10-line Poem Challenge #34: Ten-by-Ten

The Ten-by-Ten was used by (perhaps created by) David Klenda (a.k.a. Eighty Six).

Klenda says: “My favorite poetic form is the ten-by-ten: a one-hundred-beat poem crafted from ten lines of ten syllables each. A good ten-by-ten is like a well-built watch: compact, accurate and efficient. Practice writing them today to sharpen your creative skills. I started building them years ago. I’d been writing a lot of free-verse and accentual poetry. Perhaps I needed some boundaries or a framework. I see a ten-by-ten as a square canvas to paint or a square window to look into. I started writing them all the time about whatever was on my mind.”

In summary, the Ten-by-Ten is:

  • A decastich (10-line poem) written in one single stanza.
  • It is made with 10 syllables per line, written on any subject.
  • Rhyme and rhythm are optional.

Samples

Below are three samples for you.

Once more I’ve given you a “bonus,” having done more than my usual two samples. The first two are rather similar in format. They both have an iambic rhythm and both address a commonplace topic. The second one may be a little better example of the form, as I get the idea in my study that enjambment is disallowed. Well, I did include some enjambment in all three sample poems, but “Books” is probably the biggest violator (lines 5 and 8). If you can create a natural pause at the end of each line, then do, for I believe that is what David Klenda intended for this form to accomplish. The point is to come up with exactly ten lines of ten syllables that work together cohesively. My samples will need some more revision in order to accomplish that level of cohesion.

The third sample, “Cravings,” is included because it is not rhythmical. Since both rhythm and rhyme are optional, I wanted to give you a sample that has no set rhythm. You may also notice that the “cravings” occur on multiple levels in this short poem, demonstrating that it is possible to say a lot with just a few lines of poetry.

Books

I’m staring at the books upon the shelves,
Arranged by height for visual appeal,
Yet ordered by their categories too—
Sir Dewey would be proud of me, I think.
Two cases hold a fraction of the books
I used to own before we moved down here.
“You have to thin them out,” my husband said.
His point made sense, for books left on the shelf
Have little value. Thus to give them worth,
They must be taken down, and opened, read.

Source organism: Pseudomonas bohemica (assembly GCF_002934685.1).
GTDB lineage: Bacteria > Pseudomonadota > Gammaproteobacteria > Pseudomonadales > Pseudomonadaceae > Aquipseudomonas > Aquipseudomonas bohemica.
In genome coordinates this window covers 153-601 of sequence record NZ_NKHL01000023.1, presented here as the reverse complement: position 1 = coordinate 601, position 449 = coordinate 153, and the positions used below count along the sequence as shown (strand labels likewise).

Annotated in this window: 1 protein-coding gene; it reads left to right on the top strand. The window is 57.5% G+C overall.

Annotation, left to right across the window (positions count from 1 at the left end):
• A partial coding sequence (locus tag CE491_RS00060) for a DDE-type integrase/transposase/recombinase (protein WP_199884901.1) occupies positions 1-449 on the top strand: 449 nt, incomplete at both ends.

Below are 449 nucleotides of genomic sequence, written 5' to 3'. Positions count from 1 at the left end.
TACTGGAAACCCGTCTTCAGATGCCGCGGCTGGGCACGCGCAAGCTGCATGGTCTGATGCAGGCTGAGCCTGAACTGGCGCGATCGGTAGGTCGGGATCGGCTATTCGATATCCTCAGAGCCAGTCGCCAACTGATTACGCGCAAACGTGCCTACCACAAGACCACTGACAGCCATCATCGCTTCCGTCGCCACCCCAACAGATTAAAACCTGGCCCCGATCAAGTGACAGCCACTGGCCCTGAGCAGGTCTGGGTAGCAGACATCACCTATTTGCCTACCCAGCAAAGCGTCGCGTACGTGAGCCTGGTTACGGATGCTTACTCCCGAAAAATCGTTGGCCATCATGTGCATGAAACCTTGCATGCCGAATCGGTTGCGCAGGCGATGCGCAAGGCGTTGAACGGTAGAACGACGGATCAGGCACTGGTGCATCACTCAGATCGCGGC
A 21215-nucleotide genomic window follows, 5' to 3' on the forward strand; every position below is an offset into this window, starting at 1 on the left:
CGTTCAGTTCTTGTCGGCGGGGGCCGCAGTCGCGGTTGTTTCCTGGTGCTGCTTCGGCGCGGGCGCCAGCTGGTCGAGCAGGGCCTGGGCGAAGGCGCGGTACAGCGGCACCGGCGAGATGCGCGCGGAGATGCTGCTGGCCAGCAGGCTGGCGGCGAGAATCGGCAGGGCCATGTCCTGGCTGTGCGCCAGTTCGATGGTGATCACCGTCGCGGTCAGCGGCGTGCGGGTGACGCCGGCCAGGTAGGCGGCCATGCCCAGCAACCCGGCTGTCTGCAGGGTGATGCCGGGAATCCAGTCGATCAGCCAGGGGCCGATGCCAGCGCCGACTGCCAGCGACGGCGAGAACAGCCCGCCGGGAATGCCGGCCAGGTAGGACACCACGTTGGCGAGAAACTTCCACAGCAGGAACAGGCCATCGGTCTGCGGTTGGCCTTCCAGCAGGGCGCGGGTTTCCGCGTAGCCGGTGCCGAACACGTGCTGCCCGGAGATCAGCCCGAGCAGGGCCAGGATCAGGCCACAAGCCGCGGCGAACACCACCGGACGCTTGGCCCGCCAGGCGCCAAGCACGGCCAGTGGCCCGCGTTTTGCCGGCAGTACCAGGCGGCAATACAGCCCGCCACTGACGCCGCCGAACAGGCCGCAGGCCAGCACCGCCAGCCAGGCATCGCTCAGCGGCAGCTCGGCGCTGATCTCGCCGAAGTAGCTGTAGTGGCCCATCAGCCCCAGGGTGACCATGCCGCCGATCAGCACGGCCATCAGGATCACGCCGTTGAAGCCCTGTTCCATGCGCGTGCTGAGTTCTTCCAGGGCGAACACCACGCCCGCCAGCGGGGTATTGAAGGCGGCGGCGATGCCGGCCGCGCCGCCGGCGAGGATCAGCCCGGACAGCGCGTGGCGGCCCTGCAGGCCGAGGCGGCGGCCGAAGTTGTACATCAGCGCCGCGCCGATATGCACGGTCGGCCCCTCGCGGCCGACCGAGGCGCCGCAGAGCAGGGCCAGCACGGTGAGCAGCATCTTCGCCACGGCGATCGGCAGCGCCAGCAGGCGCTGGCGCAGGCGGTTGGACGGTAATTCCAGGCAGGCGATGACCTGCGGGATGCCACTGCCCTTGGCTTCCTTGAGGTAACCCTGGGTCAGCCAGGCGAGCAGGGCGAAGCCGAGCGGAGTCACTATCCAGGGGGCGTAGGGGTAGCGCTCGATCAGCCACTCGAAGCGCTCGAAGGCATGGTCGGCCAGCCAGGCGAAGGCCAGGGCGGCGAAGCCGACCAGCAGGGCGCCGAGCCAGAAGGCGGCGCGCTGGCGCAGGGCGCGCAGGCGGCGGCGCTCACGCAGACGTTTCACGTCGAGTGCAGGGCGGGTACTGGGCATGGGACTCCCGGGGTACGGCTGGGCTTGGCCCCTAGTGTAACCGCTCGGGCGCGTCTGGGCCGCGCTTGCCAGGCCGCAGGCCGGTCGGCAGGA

Copyright © 2018 Abigail Gronway – All Rights Reserved

Water

Each morning I two cups of coffee drink,
Then I exchange my mug for thermos tall.
The ice machine dispenses chunky cubes.
Another button press, and water comes.
I fill it to the brim and close the lid,
Then suck the straw like hungry sucklings nurse.
Before too long I hear the gurgling sound
That tells me I have run my small well dry.
Then back into the kitchen with my cup
To push the button that will fill her up.

Copyright © 2018 Abigail Gronway – All Rights Reserved

Cravings

It’s midnight, and I’m writing poetry.
Suddenly I feel my belly burning
With a craving for popcorn… or cookies…
Or maybe just another cup of tea.
I drown desire with a glass of water
And return my attention to writing,
Perchance to satisfy my lust for words.
After all, poetry pulled me from bed,
Away from your side, where you lay sleeping.
Even there I wanted what I can’t have.

Copyright © 2018 Abigail Gronway – All Rights Reserved

It’s Your Turn!

Now it’s time for you to write a Ten-by-Ten. Here are a few suggestions to get you started:

  1. Choose your topic. If you need an idea, check out the prompts at the Daily Post.
  2. May I suggest you write on a piece of paper or in a notebook.
  3. Down the left column write the number 10 ten times.
  4. If you want to rhyme, write your rhyme scheme in the right-hand column.
  5. Then carefully choose your words to flesh out your poem. Do not use filler words, but come up with exactly 10 syllables for each line.
  6. And of course, when you are finished, share your poem with the rest of us.

Don’t know how? Follow these simple steps…

  1. Write your blog post.
  2. Include the tag Decastich Challenge or 10LPC
  3. Publish your post on your blog.
  4. Come back here and click the blue button below to add your link to the others.

Dig Deeper

To find more samples and to learn from those who taught me, check out these sites. All links open in a separate tab so you can easily find your way back here.

Bright Hub Education ~ This is where I learned about the Ten-by-Ten form.

Poet’s Collective ~ The forms on this website are not organized in alphabetical order, but he does have at least one sample poem for each form, he even has tags for rhyme scheme. He also has a visual template for every form so you can see the rhyme scheme and stress patterns, as applicable. That is extremely helpful.

Sol Magazine ~ This resource covers much more than just 10-line poems.

“Metric Forms from Pathways for the Poet” ~ This is an outline of information from Pathways for the Poet by Viola Berg (1977), a book for and by educators. This resource also includes more than just 10-line poems, but it helped to fill in the gaps where my other sources were a bit scanty with their information.

Shadow Poetry ~ This is my favorite resource for learning about poetic forms (and not just the decastich), but I have discovered that there is ever so much more to learn than what I can find here. This is, however, a very good place to start.

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